KINDERHOOK, NY – Grass-fed organic dairy maker Maple Hill Creamery shared that the US Department of Agriculture (USDA) finalized $20 million in funding to support a project that aims not only to expand climate-smart markets for Maple Hill’s family dairy farmers, but also facilitate members of its network of partners to enhance regenerative practices.

The USDA first announced its Partnerships for Climate-Smart Commodities program in September 2022. In total, the program awarded $2.8 billion to fund pilot projects that aim to build and expand opportunities for consumers to purchase food grown in a climate-friendly way. 

“Over the past year, leaders from Maple Hill have worked to develop a program called ‘Pay for Progress’ to educate farmers, measure and improve our industry-leading regenerative practices, and expand regenerative dairy farming,” said Mitch Clark, senior vice president of supply chain at Maple Hill. “This partnership with the USDA will help fund a significant portion of that program. With this support from the USDA, Maple Hill will expand its leadership in regenerative agriculture and be able to provide best practices to more farmers.”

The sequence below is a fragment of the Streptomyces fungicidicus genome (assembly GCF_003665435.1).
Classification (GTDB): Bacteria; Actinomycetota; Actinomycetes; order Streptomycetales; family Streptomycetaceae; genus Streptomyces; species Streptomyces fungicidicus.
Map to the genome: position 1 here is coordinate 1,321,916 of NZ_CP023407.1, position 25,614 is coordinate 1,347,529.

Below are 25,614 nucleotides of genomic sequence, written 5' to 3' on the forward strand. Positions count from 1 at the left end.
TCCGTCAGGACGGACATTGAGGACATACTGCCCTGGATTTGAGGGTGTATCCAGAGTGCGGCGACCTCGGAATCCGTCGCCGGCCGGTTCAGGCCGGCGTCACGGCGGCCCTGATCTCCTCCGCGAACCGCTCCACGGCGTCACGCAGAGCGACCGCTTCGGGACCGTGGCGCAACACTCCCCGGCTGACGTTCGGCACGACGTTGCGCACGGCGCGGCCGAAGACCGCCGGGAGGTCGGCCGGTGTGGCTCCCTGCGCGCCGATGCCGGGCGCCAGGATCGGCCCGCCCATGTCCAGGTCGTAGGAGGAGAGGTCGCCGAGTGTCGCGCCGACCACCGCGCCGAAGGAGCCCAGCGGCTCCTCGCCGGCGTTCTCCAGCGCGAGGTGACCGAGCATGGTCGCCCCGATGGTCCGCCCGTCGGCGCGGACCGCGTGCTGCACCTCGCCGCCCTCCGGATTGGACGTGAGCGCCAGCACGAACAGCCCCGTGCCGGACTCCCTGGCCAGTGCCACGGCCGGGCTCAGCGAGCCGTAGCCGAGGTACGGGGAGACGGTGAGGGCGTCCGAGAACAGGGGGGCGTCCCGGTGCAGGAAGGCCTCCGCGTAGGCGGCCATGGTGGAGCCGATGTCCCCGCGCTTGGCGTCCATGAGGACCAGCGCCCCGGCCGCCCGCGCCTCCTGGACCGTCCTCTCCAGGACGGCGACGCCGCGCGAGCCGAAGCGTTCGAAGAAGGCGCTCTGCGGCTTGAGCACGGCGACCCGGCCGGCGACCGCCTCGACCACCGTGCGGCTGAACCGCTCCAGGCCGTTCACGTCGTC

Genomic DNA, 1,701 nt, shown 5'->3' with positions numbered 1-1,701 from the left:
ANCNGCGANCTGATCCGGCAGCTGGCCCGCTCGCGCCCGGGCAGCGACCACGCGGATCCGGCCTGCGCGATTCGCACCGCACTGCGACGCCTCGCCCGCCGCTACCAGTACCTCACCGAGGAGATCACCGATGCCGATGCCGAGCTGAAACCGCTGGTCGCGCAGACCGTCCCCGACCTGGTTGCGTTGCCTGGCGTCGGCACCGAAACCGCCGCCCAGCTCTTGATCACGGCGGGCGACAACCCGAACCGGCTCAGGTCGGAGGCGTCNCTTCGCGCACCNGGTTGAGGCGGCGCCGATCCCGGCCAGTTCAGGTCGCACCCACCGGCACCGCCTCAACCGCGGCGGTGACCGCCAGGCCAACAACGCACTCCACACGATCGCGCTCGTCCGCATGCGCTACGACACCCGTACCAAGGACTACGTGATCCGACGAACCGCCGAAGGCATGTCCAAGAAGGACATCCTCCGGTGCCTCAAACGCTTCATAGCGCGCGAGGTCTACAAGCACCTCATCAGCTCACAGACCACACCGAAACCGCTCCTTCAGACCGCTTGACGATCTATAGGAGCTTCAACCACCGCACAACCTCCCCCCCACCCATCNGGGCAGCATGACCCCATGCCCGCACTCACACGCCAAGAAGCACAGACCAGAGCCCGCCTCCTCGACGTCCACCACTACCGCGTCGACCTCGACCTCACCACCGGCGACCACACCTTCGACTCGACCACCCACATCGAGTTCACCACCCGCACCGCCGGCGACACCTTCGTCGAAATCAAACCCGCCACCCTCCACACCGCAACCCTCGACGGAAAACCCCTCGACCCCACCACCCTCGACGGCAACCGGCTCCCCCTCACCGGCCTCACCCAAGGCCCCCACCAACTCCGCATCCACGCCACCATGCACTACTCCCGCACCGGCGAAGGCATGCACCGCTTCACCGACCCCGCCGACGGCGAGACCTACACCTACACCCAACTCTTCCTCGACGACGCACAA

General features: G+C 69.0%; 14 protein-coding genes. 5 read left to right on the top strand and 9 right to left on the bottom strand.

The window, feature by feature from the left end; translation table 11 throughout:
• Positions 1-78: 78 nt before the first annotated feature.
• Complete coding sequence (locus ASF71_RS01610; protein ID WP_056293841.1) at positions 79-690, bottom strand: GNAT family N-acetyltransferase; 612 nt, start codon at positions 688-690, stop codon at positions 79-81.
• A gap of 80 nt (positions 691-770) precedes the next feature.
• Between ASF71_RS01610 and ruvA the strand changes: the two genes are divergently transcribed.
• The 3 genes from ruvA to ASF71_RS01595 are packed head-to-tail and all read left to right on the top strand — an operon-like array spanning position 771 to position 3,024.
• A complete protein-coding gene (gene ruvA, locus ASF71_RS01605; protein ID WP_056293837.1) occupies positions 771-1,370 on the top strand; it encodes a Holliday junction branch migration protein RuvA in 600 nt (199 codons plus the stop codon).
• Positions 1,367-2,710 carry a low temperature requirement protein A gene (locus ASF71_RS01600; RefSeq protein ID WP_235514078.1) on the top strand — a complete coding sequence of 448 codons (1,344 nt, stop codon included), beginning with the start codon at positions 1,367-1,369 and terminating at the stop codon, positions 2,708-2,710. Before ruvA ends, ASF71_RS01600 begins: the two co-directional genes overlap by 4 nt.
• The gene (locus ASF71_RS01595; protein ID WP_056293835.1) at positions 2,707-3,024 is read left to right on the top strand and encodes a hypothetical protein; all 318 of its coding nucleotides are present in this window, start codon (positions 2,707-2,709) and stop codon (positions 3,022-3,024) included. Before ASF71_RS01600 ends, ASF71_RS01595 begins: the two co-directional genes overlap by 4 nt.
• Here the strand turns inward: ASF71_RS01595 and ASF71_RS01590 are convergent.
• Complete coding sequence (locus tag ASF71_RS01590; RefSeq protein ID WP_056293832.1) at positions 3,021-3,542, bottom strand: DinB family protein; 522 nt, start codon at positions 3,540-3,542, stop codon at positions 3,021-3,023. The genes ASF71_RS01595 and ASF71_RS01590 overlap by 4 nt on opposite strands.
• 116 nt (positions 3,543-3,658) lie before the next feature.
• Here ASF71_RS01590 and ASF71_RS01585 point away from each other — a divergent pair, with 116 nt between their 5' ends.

The USDA awarded Maple Hill funding that will help the company expand climate-smart markets and increase consumer education. Its market expansion work will begin at the dairy farm level, as the company plans to educate farmers on how they can improve their pastures with climate-smart practices that upgrade soil health. The program incentivizes farmers to make changes and comes with training that supports them. Per Maple Hill, it will host roughly 30 regional educational events per year with resources and experts who can provide one-on-one guidance.

The company plans to educate consumers on regenerative farming practices, as well, highlighting how grass-fed organic dairy is better for people, the environment and cows.

Said Jim Hau, president of Maple Hill: “Once consumers learn about the benefits of regenerative farming and 100% grass-fed organic dairy, they’ll recognize the correlation between these practices and their desires for a healthier environment, healthier animals and healthier dairy products.”